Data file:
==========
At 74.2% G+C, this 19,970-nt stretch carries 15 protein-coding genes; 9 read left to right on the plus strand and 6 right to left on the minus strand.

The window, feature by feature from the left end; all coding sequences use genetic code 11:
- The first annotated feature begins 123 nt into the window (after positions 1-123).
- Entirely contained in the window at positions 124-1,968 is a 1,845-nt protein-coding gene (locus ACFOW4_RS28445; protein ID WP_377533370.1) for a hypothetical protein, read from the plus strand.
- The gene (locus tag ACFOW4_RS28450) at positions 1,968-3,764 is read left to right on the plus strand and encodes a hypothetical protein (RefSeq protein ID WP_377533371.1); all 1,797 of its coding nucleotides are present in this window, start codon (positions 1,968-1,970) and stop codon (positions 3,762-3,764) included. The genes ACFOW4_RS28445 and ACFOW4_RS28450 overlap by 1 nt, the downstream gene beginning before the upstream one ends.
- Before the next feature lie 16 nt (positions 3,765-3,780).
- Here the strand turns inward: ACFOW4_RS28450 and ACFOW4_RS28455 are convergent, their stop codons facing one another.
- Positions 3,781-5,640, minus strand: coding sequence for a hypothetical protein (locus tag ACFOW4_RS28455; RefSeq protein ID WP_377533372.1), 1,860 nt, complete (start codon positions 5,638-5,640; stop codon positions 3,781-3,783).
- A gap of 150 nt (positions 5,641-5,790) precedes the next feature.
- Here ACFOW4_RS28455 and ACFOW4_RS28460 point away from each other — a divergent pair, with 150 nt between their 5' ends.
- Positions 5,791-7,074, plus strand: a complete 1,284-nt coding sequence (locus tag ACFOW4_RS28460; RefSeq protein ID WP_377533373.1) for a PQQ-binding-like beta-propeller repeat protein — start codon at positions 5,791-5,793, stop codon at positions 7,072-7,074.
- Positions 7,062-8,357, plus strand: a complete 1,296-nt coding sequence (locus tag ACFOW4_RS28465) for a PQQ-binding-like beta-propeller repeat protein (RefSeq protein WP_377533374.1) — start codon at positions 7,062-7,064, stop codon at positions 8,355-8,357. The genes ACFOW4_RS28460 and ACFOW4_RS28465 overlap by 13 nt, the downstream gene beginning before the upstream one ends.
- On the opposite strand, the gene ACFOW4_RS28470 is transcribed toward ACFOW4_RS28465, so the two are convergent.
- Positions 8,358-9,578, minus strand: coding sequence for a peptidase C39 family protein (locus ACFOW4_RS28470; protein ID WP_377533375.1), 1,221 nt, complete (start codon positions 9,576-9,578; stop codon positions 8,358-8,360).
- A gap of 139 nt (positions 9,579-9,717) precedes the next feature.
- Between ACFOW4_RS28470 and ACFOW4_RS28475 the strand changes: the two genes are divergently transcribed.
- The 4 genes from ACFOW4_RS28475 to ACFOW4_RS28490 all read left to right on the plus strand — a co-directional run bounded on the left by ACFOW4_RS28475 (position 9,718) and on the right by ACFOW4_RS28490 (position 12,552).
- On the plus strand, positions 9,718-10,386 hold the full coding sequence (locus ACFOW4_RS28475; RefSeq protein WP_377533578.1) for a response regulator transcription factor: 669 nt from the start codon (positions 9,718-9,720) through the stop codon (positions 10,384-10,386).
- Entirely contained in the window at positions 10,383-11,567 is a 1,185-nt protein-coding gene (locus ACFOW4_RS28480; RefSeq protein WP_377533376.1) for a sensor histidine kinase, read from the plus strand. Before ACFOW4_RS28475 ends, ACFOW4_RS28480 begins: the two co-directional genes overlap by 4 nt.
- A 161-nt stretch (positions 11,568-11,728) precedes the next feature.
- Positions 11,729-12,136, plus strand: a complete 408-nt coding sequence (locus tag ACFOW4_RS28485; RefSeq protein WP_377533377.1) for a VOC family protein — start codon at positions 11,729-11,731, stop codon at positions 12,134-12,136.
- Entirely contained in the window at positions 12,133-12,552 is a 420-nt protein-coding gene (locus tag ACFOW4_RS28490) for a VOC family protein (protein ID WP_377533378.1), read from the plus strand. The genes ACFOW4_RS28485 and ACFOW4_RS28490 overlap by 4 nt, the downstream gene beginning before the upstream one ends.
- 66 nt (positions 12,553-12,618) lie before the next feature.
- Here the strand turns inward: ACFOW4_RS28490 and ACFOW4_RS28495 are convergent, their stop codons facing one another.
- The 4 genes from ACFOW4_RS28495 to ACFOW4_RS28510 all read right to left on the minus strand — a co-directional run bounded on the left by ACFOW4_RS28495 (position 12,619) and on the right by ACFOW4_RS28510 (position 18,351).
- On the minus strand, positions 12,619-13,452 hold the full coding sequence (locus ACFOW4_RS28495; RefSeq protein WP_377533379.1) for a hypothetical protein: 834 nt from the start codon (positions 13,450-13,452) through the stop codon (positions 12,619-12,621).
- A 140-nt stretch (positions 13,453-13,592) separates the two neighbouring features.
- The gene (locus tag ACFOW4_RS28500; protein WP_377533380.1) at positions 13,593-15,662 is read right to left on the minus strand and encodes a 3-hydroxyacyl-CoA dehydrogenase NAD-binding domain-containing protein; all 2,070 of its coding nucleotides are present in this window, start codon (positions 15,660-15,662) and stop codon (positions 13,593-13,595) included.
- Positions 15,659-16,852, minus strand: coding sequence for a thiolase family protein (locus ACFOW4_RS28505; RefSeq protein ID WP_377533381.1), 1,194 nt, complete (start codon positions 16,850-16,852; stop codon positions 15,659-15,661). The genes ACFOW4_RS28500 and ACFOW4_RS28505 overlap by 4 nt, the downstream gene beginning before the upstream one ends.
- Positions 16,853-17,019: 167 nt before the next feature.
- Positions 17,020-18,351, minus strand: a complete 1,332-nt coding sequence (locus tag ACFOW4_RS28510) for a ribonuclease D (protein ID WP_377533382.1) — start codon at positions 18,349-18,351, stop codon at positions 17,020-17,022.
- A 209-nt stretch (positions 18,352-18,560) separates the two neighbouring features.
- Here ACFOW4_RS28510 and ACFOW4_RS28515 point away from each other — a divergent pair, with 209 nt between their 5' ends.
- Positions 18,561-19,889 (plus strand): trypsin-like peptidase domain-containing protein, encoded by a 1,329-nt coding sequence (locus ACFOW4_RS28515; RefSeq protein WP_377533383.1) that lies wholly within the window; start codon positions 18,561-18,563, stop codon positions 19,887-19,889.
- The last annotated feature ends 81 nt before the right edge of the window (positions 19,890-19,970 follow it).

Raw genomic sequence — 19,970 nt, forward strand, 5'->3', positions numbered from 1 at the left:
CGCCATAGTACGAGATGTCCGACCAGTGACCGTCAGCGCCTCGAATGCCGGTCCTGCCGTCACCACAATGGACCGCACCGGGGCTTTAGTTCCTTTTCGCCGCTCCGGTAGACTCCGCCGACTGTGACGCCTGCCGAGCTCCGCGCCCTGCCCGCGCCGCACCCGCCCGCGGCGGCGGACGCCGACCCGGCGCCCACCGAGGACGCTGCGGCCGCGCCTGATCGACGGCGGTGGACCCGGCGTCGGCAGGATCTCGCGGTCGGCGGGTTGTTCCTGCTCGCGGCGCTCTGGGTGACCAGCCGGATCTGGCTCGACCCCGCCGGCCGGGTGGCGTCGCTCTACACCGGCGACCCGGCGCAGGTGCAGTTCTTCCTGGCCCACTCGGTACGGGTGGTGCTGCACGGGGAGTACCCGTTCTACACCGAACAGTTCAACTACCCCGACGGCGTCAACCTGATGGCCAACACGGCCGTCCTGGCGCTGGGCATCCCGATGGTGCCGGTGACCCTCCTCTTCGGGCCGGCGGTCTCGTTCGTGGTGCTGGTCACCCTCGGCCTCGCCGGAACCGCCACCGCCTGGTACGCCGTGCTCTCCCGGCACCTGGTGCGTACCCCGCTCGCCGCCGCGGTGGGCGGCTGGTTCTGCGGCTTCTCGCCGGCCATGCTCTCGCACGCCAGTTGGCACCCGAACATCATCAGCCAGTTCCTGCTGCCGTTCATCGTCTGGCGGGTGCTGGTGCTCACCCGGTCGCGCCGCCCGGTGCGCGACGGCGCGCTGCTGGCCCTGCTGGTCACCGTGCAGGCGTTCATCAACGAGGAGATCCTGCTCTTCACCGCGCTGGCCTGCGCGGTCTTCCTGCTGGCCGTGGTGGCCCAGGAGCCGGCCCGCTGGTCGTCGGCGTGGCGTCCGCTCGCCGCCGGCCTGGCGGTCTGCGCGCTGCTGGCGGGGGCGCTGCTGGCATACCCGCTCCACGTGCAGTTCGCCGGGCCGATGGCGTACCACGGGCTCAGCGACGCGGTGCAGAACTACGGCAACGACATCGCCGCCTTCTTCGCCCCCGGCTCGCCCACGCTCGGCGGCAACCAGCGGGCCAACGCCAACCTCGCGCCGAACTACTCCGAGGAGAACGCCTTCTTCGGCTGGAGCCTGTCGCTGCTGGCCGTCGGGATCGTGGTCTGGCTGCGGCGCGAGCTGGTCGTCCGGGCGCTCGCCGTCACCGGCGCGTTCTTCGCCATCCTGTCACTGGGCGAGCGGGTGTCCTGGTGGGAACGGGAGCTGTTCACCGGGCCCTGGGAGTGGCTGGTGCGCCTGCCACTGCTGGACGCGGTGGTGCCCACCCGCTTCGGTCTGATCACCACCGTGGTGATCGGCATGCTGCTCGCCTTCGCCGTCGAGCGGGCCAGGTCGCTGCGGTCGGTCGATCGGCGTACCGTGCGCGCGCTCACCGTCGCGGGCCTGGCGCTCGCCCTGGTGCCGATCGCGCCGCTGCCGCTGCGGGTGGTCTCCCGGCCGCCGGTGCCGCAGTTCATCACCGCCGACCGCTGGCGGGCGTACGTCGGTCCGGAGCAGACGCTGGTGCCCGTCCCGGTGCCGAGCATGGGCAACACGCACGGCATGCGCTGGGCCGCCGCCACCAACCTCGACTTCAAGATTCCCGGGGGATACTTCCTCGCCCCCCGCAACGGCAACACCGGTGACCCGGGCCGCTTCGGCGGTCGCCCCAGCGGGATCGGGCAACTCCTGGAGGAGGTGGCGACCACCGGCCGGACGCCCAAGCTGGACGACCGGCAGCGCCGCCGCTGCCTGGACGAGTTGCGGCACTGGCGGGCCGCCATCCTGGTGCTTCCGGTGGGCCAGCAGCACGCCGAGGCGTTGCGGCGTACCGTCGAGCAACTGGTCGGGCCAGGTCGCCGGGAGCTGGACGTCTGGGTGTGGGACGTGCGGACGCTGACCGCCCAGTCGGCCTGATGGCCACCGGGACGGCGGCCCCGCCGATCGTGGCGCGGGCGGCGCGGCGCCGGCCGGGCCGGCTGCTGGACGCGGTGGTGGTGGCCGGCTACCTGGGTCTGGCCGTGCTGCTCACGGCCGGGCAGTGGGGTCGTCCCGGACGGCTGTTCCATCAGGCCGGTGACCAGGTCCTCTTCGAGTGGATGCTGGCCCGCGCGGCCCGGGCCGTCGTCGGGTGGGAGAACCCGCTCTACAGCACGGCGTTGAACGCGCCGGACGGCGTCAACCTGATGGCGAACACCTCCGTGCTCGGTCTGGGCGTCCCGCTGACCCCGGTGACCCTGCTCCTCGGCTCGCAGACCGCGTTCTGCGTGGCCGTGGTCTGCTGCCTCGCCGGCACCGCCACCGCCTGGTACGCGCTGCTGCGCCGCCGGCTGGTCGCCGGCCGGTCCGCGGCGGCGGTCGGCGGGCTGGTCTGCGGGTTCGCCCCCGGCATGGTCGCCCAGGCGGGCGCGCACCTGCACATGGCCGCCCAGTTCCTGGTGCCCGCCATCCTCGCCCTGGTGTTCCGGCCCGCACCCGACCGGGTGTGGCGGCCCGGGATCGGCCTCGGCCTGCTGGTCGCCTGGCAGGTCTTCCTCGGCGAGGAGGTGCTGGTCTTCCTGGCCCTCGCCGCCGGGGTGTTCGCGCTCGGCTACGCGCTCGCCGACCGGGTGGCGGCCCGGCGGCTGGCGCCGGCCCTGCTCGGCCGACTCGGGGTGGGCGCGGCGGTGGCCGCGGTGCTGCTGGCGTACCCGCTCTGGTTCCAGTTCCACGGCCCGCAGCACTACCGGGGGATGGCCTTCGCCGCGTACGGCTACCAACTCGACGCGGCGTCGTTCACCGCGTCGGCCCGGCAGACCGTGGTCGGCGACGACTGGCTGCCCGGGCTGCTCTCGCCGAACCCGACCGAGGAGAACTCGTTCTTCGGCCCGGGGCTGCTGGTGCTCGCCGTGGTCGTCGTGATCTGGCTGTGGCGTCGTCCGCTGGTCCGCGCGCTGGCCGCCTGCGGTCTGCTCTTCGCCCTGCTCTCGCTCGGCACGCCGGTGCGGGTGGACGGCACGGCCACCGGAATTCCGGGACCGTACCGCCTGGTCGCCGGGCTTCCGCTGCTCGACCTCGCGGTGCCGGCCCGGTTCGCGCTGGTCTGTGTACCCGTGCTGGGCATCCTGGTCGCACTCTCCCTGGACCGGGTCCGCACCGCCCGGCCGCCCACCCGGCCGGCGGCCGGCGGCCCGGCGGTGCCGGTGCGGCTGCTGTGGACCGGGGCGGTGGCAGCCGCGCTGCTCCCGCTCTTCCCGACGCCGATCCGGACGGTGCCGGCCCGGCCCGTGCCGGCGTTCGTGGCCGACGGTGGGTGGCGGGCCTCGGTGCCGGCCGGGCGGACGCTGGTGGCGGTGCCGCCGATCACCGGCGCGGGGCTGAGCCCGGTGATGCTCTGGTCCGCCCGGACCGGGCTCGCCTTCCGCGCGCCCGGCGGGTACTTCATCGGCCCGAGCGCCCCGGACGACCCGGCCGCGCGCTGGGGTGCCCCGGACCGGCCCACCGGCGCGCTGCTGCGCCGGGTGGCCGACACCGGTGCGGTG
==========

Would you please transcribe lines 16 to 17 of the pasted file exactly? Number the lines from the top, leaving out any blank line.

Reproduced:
- Between ACFOW4_RS28470 and ACFOW4_RS28475 the strand changes: the two genes are divergently transcribed.
- The 4 genes from ACFOW4_RS28475 to ACFOW4_RS28490 all read left to right on the plus strand — a co-directional run bounded on the left by ACFOW4_RS28475 (position 9,718) and on the right by ACFOW4_RS28490 (position 12,552).